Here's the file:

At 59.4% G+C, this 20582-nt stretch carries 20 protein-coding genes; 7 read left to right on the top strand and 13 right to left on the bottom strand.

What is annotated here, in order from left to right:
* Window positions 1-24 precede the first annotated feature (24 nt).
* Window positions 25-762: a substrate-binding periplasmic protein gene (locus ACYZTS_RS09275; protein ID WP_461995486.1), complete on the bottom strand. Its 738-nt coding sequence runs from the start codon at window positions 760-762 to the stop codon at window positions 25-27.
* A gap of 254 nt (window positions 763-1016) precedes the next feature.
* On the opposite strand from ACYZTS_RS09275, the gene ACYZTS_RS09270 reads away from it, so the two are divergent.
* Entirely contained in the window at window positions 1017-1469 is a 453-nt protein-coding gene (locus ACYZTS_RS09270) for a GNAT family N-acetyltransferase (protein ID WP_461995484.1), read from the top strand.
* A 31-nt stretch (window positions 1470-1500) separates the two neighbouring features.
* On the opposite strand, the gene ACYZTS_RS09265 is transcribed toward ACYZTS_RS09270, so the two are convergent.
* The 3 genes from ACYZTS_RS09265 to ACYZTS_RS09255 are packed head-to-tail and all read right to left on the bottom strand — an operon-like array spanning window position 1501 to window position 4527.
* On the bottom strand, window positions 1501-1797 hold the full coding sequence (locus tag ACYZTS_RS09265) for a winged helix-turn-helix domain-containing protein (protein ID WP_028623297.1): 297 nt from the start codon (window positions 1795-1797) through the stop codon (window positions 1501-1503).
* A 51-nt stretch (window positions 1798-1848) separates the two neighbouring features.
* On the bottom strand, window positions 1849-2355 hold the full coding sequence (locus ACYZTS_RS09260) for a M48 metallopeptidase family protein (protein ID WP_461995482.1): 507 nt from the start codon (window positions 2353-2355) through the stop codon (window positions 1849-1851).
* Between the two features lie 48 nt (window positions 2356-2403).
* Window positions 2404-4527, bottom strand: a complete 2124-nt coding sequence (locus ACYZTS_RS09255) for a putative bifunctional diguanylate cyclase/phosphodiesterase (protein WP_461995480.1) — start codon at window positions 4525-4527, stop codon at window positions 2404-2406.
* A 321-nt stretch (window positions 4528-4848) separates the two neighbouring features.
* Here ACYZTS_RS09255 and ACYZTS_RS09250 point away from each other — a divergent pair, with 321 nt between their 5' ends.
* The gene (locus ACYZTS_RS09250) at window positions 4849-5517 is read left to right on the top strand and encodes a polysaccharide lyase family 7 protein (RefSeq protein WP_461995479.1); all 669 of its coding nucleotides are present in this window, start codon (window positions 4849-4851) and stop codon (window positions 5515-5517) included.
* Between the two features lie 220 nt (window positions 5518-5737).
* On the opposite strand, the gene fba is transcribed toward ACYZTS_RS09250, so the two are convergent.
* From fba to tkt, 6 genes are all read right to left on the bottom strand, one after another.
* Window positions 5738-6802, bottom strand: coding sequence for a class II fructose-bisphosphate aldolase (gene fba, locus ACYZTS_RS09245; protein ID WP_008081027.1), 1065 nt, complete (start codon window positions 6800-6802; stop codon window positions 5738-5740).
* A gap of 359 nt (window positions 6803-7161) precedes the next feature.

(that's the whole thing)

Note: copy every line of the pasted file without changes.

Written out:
At 59.4% G+C, this 20582-nt stretch carries 20 protein-coding genes; 7 read left to right on the top strand and 13 right to left on the bottom strand.

What is annotated here, in order from left to right:
* Window positions 1-24 precede the first annotated feature (24 nt).
* Window positions 25-762: a substrate-binding periplasmic protein gene (locus ACYZTS_RS09275; protein ID WP_461995486.1), complete on the bottom strand. Its 738-nt coding sequence runs from the start codon at window positions 760-762 to the stop codon at window positions 25-27.
* A gap of 254 nt (window positions 763-1016) precedes the next feature.
* On the opposite strand from ACYZTS_RS09275, the gene ACYZTS_RS09270 reads away from it, so the two are divergent.
* Entirely contained in the window at window positions 1017-1469 is a 453-nt protein-coding gene (locus ACYZTS_RS09270) for a GNAT family N-acetyltransferase (protein ID WP_461995484.1), read from the top strand.
* A 31-nt stretch (window positions 1470-1500) separates the two neighbouring features.
* On the opposite strand, the gene ACYZTS_RS09265 is transcribed toward ACYZTS_RS09270, so the two are convergent.
* The 3 genes from ACYZTS_RS09265 to ACYZTS_RS09255 are packed head-to-tail and all read right to left on the bottom strand — an operon-like array spanning window position 1501 to window position 4527.
* On the bottom strand, window positions 1501-1797 hold the full coding sequence (locus tag ACYZTS_RS09265) for a winged helix-turn-helix domain-containing protein (protein ID WP_028623297.1): 297 nt from the start codon (window positions 1795-1797) through the stop codon (window positions 1501-1503).
* A 51-nt stretch (window positions 1798-1848) separates the two neighbouring features.
* On the bottom strand, window positions 1849-2355 hold the full coding sequence (locus ACYZTS_RS09260) for a M48 metallopeptidase family protein (protein ID WP_461995482.1): 507 nt from the start codon (window positions 2353-2355) through the stop codon (window positions 1849-1851).
* Between the two features lie 48 nt (window positions 2356-2403).
* Window positions 2404-4527, bottom strand: a complete 2124-nt coding sequence (locus ACYZTS_RS09255) for a putative bifunctional diguanylate cyclase/phosphodiesterase (protein WP_461995480.1) — start codon at window positions 4525-4527, stop codon at window positions 2404-2406.
* A 321-nt stretch (window positions 4528-4848) separates the two neighbouring features.
* Here ACYZTS_RS09255 and ACYZTS_RS09250 point away from each other — a divergent pair, with 321 nt between their 5' ends.
* The gene (locus ACYZTS_RS09250) at window positions 4849-5517 is read left to right on the top strand and encodes a polysaccharide lyase family 7 protein (RefSeq protein WP_461995479.1); all 669 of its coding nucleotides are present in this window, start codon (window positions 4849-4851) and stop codon (window positions 5515-5517) included.
* Between the two features lie 220 nt (window positions 5518-5737).
* On the opposite strand, the gene fba is transcribed toward ACYZTS_RS09250, so the two are convergent.
* From fba to tkt, 6 genes are all read right to left on the bottom strand, one after another.
* Window positions 5738-6802, bottom strand: coding sequence for a class II fructose-bisphosphate aldolase (gene fba, locus ACYZTS_RS09245; protein ID WP_008081027.1), 1065 nt, complete (start codon window positions 6800-6802; stop codon window positions 5738-5740).
* A gap of 359 nt (window positions 6803-7161) precedes the next feature.